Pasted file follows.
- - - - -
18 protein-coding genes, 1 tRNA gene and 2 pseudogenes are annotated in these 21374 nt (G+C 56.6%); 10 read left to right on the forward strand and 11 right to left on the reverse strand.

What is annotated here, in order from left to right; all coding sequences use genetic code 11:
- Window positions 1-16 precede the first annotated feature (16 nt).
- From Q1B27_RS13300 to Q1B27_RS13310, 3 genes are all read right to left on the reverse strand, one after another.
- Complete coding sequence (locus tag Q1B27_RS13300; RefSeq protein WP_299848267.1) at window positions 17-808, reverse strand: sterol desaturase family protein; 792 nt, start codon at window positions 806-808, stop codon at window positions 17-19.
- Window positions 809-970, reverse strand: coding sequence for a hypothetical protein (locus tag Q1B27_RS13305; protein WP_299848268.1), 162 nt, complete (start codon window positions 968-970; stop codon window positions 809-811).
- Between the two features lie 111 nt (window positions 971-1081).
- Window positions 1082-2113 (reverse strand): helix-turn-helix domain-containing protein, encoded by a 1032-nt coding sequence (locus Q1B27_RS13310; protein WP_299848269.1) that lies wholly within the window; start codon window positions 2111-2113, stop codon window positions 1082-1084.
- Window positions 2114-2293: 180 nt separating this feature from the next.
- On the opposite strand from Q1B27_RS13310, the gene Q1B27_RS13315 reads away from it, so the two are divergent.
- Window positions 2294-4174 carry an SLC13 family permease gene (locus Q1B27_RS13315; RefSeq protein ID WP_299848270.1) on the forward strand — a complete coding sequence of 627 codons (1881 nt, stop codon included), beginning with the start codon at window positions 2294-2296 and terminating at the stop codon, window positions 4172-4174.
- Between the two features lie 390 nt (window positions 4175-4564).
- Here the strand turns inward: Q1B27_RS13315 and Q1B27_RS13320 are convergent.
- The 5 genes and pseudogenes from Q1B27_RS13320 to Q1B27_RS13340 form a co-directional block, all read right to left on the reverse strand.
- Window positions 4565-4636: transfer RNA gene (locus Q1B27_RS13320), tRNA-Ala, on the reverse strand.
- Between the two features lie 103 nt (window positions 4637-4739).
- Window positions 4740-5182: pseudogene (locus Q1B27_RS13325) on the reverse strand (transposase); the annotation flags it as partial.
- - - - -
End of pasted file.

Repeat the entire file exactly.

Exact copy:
18 protein-coding genes, 1 tRNA gene and 2 pseudogenes are annotated in these 21374 nt (G+C 56.6%); 10 read left to right on the forward strand and 11 right to left on the reverse strand.

What is annotated here, in order from left to right; all coding sequences use genetic code 11:
- Window positions 1-16 precede the first annotated feature (16 nt).
- From Q1B27_RS13300 to Q1B27_RS13310, 3 genes are all read right to left on the reverse strand, one after another.
- Complete coding sequence (locus tag Q1B27_RS13300; RefSeq protein WP_299848267.1) at window positions 17-808, reverse strand: sterol desaturase family protein; 792 nt, start codon at window positions 806-808, stop codon at window positions 17-19.
- Window positions 809-970, reverse strand: coding sequence for a hypothetical protein (locus tag Q1B27_RS13305; protein WP_299848268.1), 162 nt, complete (start codon window positions 968-970; stop codon window positions 809-811).
- Between the two features lie 111 nt (window positions 971-1081).
- Window positions 1082-2113 (reverse strand): helix-turn-helix domain-containing protein, encoded by a 1032-nt coding sequence (locus Q1B27_RS13310; protein WP_299848269.1) that lies wholly within the window; start codon window positions 2111-2113, stop codon window positions 1082-1084.
- Window positions 2114-2293: 180 nt separating this feature from the next.
- On the opposite strand from Q1B27_RS13310, the gene Q1B27_RS13315 reads away from it, so the two are divergent.
- Window positions 2294-4174 carry an SLC13 family permease gene (locus Q1B27_RS13315; RefSeq protein ID WP_299848270.1) on the forward strand — a complete coding sequence of 627 codons (1881 nt, stop codon included), beginning with the start codon at window positions 2294-2296 and terminating at the stop codon, window positions 4172-4174.
- Between the two features lie 390 nt (window positions 4175-4564).
- Here the strand turns inward: Q1B27_RS13315 and Q1B27_RS13320 are convergent.
- The 5 genes and pseudogenes from Q1B27_RS13320 to Q1B27_RS13340 form a co-directional block, all read right to left on the reverse strand.
- Window positions 4565-4636: transfer RNA gene (locus Q1B27_RS13320), tRNA-Ala, on the reverse strand.
- Between the two features lie 103 nt (window positions 4637-4739).
- Window positions 4740-5182: pseudogene (locus Q1B27_RS13325) on the reverse strand (transposase); the annotation flags it as partial.